Your engagement according to the etiquette

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A marriage proposal initiates a magical period: your engagement. Did you know that there are a few rules of etiquette concerning the marriage proposal and engagement that have been in force for decades? Etiquette specialist Peter Depoorter tells you all about getting engaged according to the rules of etiquette!

The engagement: then and now

Before Peter explains the current rules of etiquette, he likes to give a bit of history:

“In the past, ‘asking a lady to marry you’ was not seen as a favorable event. When the marriage was consummated, the parents of the bride had to live without their daughter’s help in the household, on the farm or in the business. They saw their daughter as a piece of “property. In some cases, the groom was even paid to maintain the bride’s standard of living. Fortunately, times have changed and today an engagement is considered a seal of unconditional love between two people!”

Etiquette rules before the proposal

Before you ask one of the most important questions of your life, there are some things according to etiquette that are best not to lose sight of. Peter explains:

“According to etiquette, it is an absolute must that the parents of your bride-to-be are the first to be informed of the proposal, before the proposal actually takes place. One should ask the partner’s father for the hand of his son or daughter. This is a sign of respect.

Etiquette also provides some guidelines around the engagement ring. A stone is a must – a diamond is allowed, but not required. In the past, such a jewel invariably cost two months’ wages. Fortunately, everyone now determines his or her own available budget. It is also best not to buy the ring together with your fiancé, otherwise the surprise effect is lost. You can, however, sound out the parents or best friends of your future spouse’s personal taste.”

Etiquette rules during the proposal

To kneel, or not to kneel? Some etiquette rules also apply during the proposal:

“The well-known custom of getting down on one knee does stem from the etiquette rules. The knee drop reaction is the ultimate romantic gesture towards your beloved. In the past, when a man was knighted, he would get down on one knee to show respect to his king or queen. In religions, the kneeling before God is an ultimate sign of respect, and so is the kneeling during a proposal a sign of unconditional surrender to the partner. It does not matter whether this is done on the left or right knee.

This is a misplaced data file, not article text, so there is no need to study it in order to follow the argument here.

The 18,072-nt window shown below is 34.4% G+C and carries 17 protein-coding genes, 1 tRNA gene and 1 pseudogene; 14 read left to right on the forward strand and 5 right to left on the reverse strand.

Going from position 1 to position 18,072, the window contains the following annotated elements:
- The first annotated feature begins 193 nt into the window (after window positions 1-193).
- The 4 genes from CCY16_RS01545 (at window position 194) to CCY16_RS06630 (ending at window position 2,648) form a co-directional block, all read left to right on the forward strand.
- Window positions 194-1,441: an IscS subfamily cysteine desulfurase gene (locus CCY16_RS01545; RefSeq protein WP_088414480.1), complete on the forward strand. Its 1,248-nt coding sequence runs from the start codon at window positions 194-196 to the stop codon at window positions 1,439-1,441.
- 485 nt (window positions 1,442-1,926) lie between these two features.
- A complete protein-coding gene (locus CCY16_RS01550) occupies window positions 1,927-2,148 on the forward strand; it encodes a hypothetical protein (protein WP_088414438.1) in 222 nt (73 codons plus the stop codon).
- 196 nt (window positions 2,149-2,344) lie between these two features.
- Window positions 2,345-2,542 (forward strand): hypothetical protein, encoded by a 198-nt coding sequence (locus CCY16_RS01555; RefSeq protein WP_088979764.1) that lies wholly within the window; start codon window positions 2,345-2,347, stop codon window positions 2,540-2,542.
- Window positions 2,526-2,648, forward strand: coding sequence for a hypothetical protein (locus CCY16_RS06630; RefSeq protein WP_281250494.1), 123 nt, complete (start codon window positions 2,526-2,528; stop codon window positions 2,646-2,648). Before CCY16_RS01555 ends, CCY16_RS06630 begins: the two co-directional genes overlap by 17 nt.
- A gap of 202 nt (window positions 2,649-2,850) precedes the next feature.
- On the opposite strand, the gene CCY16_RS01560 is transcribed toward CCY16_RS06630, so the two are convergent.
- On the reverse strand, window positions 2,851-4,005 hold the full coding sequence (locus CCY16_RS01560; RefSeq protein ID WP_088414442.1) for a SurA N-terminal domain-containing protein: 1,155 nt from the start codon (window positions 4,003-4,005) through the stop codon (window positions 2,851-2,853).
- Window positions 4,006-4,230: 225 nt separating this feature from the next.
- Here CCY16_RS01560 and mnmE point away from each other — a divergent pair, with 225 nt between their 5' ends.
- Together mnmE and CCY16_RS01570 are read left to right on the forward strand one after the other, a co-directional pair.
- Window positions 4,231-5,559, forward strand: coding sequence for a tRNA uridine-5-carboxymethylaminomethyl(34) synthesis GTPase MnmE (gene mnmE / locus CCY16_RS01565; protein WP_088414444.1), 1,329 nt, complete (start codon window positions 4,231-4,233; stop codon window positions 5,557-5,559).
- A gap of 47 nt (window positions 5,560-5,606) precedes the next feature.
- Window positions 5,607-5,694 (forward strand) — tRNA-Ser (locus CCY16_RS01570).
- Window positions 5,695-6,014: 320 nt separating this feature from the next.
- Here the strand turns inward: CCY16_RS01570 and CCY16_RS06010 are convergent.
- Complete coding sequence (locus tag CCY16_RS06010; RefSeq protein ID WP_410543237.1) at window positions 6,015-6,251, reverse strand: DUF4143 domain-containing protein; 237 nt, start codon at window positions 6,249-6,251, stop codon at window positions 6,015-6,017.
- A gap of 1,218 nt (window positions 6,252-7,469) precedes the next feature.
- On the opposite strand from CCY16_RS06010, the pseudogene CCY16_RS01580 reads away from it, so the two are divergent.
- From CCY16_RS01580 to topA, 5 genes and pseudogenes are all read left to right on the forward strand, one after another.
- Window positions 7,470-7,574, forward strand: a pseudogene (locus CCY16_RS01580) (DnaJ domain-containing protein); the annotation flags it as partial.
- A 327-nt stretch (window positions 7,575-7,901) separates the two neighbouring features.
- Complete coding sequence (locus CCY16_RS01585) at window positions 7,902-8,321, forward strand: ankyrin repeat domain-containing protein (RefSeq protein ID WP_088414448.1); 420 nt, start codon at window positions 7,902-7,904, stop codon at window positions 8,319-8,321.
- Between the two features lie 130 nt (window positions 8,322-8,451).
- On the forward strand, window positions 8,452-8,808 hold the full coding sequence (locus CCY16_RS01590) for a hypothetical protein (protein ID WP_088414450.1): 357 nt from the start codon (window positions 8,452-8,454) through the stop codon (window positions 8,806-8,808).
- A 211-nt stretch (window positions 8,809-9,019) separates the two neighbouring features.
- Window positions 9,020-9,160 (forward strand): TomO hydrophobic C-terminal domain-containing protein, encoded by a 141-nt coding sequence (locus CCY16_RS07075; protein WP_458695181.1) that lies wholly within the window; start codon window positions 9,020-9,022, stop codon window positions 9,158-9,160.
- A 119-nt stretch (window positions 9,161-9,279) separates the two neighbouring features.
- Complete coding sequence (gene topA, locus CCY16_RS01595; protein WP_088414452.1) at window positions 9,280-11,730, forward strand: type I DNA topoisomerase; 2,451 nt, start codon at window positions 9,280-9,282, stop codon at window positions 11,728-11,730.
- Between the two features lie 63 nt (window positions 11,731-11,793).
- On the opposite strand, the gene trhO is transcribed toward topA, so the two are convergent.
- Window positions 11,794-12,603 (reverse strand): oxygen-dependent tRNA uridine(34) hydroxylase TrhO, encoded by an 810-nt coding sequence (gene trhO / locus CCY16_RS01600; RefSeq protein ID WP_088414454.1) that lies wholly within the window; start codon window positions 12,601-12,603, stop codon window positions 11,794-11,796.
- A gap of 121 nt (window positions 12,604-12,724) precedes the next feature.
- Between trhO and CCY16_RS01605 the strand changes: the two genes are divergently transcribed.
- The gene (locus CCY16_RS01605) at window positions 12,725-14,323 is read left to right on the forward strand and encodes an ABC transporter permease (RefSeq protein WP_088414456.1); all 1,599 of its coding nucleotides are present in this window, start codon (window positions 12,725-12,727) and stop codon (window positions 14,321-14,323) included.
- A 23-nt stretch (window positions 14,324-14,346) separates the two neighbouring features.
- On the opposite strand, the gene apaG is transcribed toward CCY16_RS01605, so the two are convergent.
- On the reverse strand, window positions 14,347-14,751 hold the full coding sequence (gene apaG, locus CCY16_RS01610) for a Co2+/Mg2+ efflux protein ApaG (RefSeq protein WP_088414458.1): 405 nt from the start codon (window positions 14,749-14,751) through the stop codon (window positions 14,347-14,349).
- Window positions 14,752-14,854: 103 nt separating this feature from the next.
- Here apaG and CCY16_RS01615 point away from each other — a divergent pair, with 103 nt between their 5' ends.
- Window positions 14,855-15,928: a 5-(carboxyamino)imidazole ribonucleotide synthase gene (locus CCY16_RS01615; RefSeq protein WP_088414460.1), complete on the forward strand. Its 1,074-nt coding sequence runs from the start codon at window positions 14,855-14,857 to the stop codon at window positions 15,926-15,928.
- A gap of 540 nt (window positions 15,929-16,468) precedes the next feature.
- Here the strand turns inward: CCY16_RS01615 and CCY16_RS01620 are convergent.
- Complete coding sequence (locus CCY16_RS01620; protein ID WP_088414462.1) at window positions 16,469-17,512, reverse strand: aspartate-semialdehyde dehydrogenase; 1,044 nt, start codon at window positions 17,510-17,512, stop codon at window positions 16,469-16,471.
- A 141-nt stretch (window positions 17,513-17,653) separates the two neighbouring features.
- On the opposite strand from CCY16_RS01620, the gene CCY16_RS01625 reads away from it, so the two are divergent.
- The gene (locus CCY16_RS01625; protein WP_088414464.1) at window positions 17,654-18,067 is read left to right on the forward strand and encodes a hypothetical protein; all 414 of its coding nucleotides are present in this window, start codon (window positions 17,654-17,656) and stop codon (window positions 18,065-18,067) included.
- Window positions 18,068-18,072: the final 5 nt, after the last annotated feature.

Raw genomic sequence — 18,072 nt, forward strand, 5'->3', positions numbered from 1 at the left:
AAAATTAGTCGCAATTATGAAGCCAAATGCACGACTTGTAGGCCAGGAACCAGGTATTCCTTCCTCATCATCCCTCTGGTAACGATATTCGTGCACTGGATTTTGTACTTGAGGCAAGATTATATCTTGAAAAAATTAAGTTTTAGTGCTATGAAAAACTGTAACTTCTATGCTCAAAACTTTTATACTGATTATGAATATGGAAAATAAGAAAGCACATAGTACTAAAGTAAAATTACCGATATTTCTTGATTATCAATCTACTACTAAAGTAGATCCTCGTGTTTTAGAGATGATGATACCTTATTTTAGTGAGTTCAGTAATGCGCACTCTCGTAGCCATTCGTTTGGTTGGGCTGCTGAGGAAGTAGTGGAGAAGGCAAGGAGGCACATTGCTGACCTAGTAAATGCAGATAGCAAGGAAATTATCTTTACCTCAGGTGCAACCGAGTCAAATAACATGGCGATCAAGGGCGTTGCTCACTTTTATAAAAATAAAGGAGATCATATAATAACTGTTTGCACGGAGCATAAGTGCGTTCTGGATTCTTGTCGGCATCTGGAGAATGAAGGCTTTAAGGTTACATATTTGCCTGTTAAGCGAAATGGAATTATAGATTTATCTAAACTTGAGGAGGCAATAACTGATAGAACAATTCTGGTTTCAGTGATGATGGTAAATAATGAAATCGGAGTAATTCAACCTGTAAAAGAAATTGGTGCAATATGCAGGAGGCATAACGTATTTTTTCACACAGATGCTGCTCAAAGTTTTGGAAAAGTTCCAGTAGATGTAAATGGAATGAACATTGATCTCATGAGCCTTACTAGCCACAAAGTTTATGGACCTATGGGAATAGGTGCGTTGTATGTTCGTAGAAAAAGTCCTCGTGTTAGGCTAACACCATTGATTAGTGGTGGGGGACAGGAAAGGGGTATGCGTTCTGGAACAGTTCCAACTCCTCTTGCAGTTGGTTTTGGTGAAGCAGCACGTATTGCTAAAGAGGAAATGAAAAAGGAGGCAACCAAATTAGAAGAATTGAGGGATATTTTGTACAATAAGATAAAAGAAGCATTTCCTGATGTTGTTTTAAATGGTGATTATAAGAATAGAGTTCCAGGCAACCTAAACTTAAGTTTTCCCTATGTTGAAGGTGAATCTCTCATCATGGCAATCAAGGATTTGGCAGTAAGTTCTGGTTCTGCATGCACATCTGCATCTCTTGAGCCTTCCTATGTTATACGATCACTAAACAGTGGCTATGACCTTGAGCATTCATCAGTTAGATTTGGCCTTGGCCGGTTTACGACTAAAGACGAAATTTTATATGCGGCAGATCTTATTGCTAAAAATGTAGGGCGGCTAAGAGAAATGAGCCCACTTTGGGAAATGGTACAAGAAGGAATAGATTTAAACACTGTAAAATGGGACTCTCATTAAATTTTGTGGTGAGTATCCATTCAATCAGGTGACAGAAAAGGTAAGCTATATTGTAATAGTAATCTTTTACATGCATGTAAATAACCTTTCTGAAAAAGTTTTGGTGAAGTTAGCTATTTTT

Furthermore, a proposal is definitely an intimate, touching event. However, according to the rules of etiquette, it is not meant to be an emotional scene…. (winks). A tearful moment is allowed, but an open and attentive attitude from your beloved remains the norm. When the engagement ring is brought out, your future may just help to put it on his or her left hand”, Peter indicates.

Etiquette rules after the proposal

Yes! Your loved one has given you her or his yes! You’re floating madly in love on your pink love cloud. But even at this stage, some rules of etiquette apply, according to Peter:

“After the ‘yes’ is said, the bride’s parents should be the first to be informed. This is followed by the groom’s parents, and finally the rest of the family and the couple’s witnesses.

During the engagement party, it is forbidden for the invited ladies to wear white dresses, or at least not according to the etiquette rules. They might otherwise surpass the future bride in beauty. Also, pearls may not be worn as jewelry, as they symbolize tears…”

Etiquette: a must?

The above classic rules fade as the years go by. But how important is it that they are still followed?

“Etiquette” remains a stylish thing. Today, its real value lies in how you apply these rules. Keep your proposal and the announcement or celebration of your engagement respectful, both for both parents and for you as a future couple. Think something good, think something beautiful, think something sweet, then every future day will have something positive…”

About Peter Depoorter:

Peter Depoorter is a certified master of ceremonies and etiquette expert, and was a head teacher in this for many years at Syntra West-Vlaanderen.

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